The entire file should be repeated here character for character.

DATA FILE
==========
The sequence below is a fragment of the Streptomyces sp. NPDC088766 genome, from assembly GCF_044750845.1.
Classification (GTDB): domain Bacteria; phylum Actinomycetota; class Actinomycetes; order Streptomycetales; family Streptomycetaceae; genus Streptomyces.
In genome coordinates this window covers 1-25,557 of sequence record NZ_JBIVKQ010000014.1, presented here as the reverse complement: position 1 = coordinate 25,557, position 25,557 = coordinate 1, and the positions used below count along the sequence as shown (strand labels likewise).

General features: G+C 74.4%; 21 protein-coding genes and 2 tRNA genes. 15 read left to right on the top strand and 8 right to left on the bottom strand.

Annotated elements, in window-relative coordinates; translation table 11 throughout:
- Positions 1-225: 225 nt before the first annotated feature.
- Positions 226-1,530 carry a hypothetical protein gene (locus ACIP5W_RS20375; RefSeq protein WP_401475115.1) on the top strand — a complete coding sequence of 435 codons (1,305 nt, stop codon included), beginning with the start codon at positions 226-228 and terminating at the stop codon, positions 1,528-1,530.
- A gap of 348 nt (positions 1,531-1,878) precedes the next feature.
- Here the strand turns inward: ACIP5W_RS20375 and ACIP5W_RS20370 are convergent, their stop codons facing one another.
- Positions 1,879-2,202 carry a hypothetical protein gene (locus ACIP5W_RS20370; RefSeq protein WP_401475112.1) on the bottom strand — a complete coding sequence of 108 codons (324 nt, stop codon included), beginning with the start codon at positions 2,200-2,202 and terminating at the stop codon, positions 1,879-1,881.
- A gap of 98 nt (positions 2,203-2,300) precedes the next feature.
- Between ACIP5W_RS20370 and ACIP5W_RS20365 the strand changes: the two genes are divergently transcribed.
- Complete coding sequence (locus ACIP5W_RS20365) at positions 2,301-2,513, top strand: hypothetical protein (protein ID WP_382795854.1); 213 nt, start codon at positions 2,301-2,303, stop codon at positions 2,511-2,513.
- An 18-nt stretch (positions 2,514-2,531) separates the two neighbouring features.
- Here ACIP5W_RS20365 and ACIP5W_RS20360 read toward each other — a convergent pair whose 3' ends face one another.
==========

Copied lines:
The sequence below is a fragment of the Streptomyces sp. NPDC088766 genome, from assembly GCF_044750845.1.
Classification (GTDB): domain Bacteria; phylum Actinomycetota; class Actinomycetes; order Streptomycetales; family Streptomycetaceae; genus Streptomyces.
In genome coordinates this window covers 1-25,557 of sequence record NZ_JBIVKQ010000014.1, presented here as the reverse complement: position 1 = coordinate 25,557, position 25,557 = coordinate 1, and the positions used below count along the sequence as shown (strand labels likewise).

General features: G+C 74.4%; 21 protein-coding genes and 2 tRNA genes. 15 read left to right on the top strand and 8 right to left on the bottom strand.

Annotated elements, in window-relative coordinates; translation table 11 throughout:
- Positions 1-225: 225 nt before the first annotated feature.
- Positions 226-1,530 carry a hypothetical protein gene (locus ACIP5W_RS20375; RefSeq protein WP_401475115.1) on the top strand — a complete coding sequence of 435 codons (1,305 nt, stop codon included), beginning with the start codon at positions 226-228 and terminating at the stop codon, positions 1,528-1,530.
- A gap of 348 nt (positions 1,531-1,878) precedes the next feature.
- Here the strand turns inward: ACIP5W_RS20375 and ACIP5W_RS20370 are convergent, their stop codons facing one another.
- Positions 1,879-2,202 carry a hypothetical protein gene (locus ACIP5W_RS20370; RefSeq protein WP_401475112.1) on the bottom strand — a complete coding sequence of 108 codons (324 nt, stop codon included), beginning with the start codon at positions 2,200-2,202 and terminating at the stop codon, positions 1,879-1,881.
- A gap of 98 nt (positions 2,203-2,300) precedes the next feature.
- Between ACIP5W_RS20370 and ACIP5W_RS20365 the strand changes: the two genes are divergently transcribed.
- Complete coding sequence (locus ACIP5W_RS20365) at positions 2,301-2,513, top strand: hypothetical protein (protein ID WP_382795854.1); 213 nt, start codon at positions 2,301-2,303, stop codon at positions 2,511-2,513.
- An 18-nt stretch (positions 2,514-2,531) separates the two neighbouring features.
- Here ACIP5W_RS20365 and ACIP5W_RS20360 read toward each other — a convergent pair whose 3' ends face one another.